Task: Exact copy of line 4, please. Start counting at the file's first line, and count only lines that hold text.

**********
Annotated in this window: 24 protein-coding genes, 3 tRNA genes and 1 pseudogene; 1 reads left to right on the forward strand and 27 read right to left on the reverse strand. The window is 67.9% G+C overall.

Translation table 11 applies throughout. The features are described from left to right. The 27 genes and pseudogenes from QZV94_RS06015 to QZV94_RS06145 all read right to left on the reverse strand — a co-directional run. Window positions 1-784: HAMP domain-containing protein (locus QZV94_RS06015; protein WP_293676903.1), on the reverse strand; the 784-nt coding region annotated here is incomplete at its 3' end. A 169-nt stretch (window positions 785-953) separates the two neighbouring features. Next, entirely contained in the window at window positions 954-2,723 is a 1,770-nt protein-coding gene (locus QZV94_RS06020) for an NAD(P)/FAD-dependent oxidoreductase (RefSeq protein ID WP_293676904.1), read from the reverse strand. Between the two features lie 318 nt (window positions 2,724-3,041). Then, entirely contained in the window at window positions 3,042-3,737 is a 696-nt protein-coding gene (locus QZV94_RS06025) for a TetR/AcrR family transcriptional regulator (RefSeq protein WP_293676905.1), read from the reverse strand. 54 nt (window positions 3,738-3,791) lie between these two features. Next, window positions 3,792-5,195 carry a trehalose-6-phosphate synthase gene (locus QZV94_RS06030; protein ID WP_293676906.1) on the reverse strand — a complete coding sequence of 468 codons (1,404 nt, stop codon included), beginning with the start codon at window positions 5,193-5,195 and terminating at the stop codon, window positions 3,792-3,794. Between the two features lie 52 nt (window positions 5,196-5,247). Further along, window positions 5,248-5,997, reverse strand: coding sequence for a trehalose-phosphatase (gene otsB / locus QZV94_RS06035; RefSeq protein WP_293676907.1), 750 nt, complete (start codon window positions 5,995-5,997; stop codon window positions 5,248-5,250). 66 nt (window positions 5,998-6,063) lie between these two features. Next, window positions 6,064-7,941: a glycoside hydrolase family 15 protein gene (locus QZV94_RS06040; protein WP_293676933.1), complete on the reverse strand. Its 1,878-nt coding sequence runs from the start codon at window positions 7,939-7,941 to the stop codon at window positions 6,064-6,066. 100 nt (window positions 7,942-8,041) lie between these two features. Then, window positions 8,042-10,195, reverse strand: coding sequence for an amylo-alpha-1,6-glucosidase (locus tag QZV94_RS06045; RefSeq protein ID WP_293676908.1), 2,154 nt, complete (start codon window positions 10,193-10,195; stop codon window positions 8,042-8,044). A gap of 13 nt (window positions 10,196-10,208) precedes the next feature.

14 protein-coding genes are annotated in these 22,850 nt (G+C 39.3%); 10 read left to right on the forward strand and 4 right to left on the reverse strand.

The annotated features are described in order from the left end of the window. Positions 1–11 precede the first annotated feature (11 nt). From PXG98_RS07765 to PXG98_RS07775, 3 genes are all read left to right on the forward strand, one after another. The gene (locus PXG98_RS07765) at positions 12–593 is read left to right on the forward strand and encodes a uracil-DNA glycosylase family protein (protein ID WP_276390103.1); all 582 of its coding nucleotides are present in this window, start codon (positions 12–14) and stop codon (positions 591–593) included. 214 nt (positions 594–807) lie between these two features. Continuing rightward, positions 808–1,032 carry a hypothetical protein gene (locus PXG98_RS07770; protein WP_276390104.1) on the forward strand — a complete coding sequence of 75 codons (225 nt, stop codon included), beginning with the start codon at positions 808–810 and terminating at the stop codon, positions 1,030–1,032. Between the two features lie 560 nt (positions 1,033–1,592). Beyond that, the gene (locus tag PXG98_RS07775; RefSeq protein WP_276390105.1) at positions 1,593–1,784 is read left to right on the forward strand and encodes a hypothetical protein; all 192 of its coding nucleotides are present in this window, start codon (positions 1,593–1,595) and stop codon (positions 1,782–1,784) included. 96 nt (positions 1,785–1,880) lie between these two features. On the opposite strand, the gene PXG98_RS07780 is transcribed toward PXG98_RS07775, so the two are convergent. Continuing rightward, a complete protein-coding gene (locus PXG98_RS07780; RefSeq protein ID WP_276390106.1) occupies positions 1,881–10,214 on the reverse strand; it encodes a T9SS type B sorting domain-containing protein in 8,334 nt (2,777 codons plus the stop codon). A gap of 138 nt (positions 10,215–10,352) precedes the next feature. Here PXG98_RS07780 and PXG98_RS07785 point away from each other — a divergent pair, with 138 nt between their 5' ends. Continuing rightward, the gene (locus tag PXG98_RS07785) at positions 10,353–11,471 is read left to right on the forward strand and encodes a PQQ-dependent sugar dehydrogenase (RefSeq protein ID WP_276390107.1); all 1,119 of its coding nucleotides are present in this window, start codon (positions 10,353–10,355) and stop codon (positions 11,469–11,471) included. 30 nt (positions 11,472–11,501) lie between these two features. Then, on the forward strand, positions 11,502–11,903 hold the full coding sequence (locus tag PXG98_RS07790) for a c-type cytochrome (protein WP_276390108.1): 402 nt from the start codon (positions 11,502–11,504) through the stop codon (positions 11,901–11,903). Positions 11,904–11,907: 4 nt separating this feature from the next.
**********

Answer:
The annotated features are described in order from the left end of the window. Positions 1–11 precede the first annotated feature (11 nt). From PXG98_RS07765 to PXG98_RS07775, 3 genes are all read left to right on the forward strand, one after another. The gene (locus PXG98_RS07765) at positions 12–593 is read left to right on the forward strand and encodes a uracil-DNA glycosylase family protein (protein ID WP_276390103.1); all 582 of its coding nucleotides are present in this window, start codon (positions 12–14) and stop codon (positions 591–593) included. 214 nt (positions 594–807) lie between these two features. Continuing rightward, positions 808–1,032 carry a hypothetical protein gene (locus PXG98_RS07770; protein WP_276390104.1) on the forward strand — a complete coding sequence of 75 codons (225 nt, stop codon included), beginning with the start codon at positions 808–810 and terminating at the stop codon, positions 1,030–1,032. Between the two features lie 560 nt (positions 1,033–1,592). Beyond that, the gene (locus tag PXG98_RS07775; RefSeq protein WP_276390105.1) at positions 1,593–1,784 is read left to right on the forward strand and encodes a hypothetical protein; all 192 of its coding nucleotides are present in this window, start codon (positions 1,593–1,595) and stop codon (positions 1,782–1,784) included. 96 nt (positions 1,785–1,880) lie between these two features. On the opposite strand, the gene PXG98_RS07780 is transcribed toward PXG98_RS07775, so the two are convergent. Continuing rightward, a complete protein-coding gene (locus PXG98_RS07780; RefSeq protein ID WP_276390106.1) occupies positions 1,881–10,214 on the reverse strand; it encodes a T9SS type B sorting domain-containing protein in 8,334 nt (2,777 codons plus the stop codon). A gap of 138 nt (positions 10,215–10,352) precedes the next feature. Here PXG98_RS07780 and PXG98_RS07785 point away from each other — a divergent pair, with 138 nt between their 5' ends. Continuing rightward, the gene (locus tag PXG98_RS07785) at positions 10,353–11,471 is read left to right on the forward strand and encodes a PQQ-dependent sugar dehydrogenase (RefSeq protein ID WP_276390107.1); all 1,119 of its coding nucleotides are present in this window, start codon (positions 10,353–10,355) and stop codon (positions 11,469–11,471) included. 30 nt (positions 11,472–11,501) lie between these two features. Then, on the forward strand, positions 11,502–11,903 hold the full coding sequence (locus tag PXG98_RS07790) for a c-type cytochrome (protein WP_276390108.1): 402 nt from the start codon (positions 11,502–11,504) through the stop codon (positions 11,901–11,903). Positions 11,904–11,907: 4 nt separating this feature from the next.